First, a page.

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Sunday, December 4, 2022

Men's Basketball

For Kelvin Sampson, UH’s season won’t be defined by NCAA Tournament result


Kelvin Sampson has led UH to its fourth straight NCAA Tournament appearance where the Cougars are the No. 5 seed in the South Region. | Sean Thomas/The Cougar

Kelvin Sampson has led UH to its fourth straight NCAA Tournament appearance where the Cougars are the No. 5 seed in the South Region. | Sean Thomas/The Cougar

It starts with exhilarating joy that comes from earning one of 68 spots in one of the most widespread tournaments in college sports. For 67 teams, it ends in agonizing pain, crushed hearts and tears, knowing that the road has come to an end.

This is what the NCAA Tournament is, plain and simple.

You could be the best team in college basketball from November to early March, but suddenly your walls crumble in just 2,400 seconds.

Just ask Virginia, the top overall seed in the 2018 tournament with a 31-2 regular-season record. After dominating its competition all season, the Cavaliers didn’t even make it out of the first round in the Big Dance, falling in arguably the biggest shock in NCAA Tournament history to UMBC — becoming the first No. 1 seed ever to lose to a No. 16 seed.

Or look to 15 seed Lehigh knocking off college basketball blue blood Duke in the 2012 tournament.

Or most recently, No. 15 seed St. Peter’s shocking No. 2 seed Kentucky, a team many thought would reach the Final Four.

The list goes on and on.

The bottom line is chaos is the norm in the NCAA Tournament. It’s called March Madness for a reason.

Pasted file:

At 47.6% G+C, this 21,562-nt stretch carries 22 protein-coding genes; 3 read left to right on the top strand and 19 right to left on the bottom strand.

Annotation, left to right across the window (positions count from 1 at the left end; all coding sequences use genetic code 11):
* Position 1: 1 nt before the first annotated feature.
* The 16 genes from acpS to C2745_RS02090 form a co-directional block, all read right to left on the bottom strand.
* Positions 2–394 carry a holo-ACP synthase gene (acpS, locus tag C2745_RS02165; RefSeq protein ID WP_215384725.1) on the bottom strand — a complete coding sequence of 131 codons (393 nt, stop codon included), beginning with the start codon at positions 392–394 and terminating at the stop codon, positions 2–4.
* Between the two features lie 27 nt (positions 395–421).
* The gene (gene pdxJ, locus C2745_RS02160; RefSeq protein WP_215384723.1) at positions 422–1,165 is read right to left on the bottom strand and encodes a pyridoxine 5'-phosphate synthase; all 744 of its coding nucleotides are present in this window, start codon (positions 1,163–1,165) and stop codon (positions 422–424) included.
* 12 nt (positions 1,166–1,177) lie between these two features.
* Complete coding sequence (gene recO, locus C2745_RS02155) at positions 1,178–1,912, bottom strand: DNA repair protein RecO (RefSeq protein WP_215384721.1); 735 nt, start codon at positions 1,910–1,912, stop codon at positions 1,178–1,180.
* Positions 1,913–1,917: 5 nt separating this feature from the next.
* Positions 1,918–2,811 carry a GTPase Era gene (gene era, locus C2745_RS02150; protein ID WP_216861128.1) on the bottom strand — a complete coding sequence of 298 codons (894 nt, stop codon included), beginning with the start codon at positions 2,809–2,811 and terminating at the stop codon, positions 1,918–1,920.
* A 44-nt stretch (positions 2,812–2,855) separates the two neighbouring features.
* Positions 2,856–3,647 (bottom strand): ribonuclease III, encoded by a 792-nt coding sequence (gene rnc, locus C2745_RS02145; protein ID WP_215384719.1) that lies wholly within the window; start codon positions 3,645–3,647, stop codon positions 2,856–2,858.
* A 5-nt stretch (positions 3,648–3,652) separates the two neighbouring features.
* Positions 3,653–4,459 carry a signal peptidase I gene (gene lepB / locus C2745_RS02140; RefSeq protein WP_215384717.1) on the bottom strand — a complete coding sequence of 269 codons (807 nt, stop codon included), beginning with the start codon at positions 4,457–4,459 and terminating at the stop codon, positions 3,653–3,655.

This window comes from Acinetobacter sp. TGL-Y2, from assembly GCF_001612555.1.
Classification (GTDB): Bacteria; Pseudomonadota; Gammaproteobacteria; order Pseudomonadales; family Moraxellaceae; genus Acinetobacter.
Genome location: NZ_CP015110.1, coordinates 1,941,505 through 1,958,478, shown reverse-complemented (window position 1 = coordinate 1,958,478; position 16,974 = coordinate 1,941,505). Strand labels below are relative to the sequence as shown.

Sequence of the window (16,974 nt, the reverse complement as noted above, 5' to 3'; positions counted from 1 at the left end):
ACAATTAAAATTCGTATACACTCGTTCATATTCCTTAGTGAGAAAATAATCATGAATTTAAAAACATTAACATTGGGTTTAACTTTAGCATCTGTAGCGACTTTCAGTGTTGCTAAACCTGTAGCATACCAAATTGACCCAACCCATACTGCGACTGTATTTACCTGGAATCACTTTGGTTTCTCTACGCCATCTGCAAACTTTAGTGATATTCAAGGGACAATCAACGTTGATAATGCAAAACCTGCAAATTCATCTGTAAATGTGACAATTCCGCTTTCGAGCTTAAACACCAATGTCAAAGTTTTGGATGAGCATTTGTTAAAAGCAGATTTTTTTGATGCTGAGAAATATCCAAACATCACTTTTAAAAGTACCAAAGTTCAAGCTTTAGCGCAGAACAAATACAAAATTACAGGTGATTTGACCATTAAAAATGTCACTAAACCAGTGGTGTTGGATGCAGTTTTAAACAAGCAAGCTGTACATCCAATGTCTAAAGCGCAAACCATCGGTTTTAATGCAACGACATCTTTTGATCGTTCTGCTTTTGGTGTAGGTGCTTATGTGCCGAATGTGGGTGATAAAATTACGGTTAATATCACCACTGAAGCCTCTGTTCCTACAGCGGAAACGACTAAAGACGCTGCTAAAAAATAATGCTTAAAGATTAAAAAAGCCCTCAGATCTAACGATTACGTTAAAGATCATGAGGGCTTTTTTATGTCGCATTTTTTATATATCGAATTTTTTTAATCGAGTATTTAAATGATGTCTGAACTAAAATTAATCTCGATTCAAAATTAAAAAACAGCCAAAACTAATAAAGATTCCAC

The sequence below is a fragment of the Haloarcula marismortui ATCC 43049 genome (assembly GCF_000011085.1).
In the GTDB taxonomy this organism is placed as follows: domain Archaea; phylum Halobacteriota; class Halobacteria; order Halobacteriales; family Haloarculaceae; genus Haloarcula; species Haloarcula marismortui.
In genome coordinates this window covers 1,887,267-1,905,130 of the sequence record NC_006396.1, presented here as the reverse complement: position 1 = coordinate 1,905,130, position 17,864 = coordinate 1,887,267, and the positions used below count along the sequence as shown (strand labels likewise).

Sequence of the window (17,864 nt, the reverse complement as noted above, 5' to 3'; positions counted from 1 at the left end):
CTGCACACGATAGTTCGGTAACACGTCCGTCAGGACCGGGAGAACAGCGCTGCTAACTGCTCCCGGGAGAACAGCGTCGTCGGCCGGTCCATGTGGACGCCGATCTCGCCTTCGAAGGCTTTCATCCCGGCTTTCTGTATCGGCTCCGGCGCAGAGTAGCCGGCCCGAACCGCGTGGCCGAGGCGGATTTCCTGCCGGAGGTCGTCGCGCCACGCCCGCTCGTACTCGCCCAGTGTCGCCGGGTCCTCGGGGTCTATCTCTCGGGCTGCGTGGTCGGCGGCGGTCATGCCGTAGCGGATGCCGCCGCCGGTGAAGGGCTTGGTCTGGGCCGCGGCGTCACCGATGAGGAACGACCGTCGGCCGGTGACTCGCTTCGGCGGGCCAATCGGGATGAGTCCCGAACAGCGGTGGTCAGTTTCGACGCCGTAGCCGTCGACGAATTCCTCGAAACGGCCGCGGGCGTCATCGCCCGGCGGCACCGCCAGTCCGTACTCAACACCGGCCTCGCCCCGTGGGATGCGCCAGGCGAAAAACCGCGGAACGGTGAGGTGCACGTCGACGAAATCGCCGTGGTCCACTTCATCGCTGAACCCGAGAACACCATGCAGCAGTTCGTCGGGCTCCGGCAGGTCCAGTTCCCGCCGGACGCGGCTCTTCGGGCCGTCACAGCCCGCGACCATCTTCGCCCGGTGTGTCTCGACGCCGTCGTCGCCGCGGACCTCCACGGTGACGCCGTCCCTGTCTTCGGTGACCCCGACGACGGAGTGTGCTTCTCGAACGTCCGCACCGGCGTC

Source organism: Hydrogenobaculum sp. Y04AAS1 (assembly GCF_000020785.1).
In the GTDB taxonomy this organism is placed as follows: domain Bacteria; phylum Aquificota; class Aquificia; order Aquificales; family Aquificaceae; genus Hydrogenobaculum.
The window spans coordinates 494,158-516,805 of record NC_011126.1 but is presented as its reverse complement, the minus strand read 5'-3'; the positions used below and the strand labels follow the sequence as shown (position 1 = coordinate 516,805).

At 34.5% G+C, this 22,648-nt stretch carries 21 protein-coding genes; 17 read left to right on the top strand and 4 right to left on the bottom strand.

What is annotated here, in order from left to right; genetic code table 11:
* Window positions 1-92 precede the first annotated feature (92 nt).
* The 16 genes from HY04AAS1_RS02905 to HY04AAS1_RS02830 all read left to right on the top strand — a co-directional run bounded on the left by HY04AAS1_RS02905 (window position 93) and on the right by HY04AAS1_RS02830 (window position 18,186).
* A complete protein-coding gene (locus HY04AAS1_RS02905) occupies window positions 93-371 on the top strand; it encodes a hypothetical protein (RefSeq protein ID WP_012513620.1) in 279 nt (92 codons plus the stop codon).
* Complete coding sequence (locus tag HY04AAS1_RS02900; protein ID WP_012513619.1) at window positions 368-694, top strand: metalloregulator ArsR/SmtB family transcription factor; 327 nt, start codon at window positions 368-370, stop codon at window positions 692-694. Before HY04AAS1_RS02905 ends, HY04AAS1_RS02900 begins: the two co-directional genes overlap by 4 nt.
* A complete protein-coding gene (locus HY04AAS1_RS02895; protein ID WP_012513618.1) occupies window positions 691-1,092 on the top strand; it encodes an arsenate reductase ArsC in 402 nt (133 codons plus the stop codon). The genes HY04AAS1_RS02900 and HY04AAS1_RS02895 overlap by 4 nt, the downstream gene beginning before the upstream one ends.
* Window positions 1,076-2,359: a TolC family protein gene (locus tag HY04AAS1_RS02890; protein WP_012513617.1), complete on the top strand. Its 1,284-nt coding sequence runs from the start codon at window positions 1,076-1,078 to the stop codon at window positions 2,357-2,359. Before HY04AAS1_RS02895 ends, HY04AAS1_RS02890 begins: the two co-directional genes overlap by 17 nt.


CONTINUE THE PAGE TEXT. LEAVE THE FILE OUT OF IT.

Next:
UH head coach Kelvin Sampson knows this all too well, understanding that one bad day sends a team packing its bags to return home.

“It’s 40 minutes of win or go home,” Sampson said. “It’s not a seven-game series … This is a one-game season. If we play good, we got a chance. If we don’t our season’s over. It’s as simple as that.”

With the stakes being so high, people on the outside typically judge the overall success of a team’s season by what it does in the Big Dance. But Sampson will refuse to let what UH does in the tournament define the season because he does not define his team’s success based on what it does in March.

“Whenever we lose, and there’s a good chance we will, I will not allow our kids to be disappointed in what they accomplished since June,” Sampson said. “We don’t define our season on 40 minutes. Other people will but they’ve never played. They have no idea.”

Only one team will be left standing come the first Monday night in April. For the other 67 teams, tears will stream down players’ faces knowing that their road in the NCAA Tournament has come to an end — and there’s a good chance UH will be among one of these 67 teams.

Regardless, Sampson knows much more goes into the season than what the fans see on the court.

For Sampson, it’s the journey, not the end result, that he values most.

It’s the team waking up for early morning lifts and runs in the Houston heat starting in June. It’s the way UH has adjusted its playing style and unsung guys stepping up to fill big roles after the loss of two of its best players in December. It’s the brother-like bonds that the players’ have built with each other.

The 2021-22 Cougars have had poured everything they have to get to this point, so win or lose in March, Sampson believes everything the team has gone through should not be taken for granted. The 66-year old veteran coach wants his players to feel proud of all they’ve overcome and accomplished when UH’s dance comes to an end, whenever that is.

“So whenever that horn blows and the music stops and they tell us that we can’t play anymore, everybody will be sad,” Sampson said. “But eventually they’ll go on and realize what a great accomplishment it was to play in March Madness. Something they’ll never forget for the rest of their lives.”

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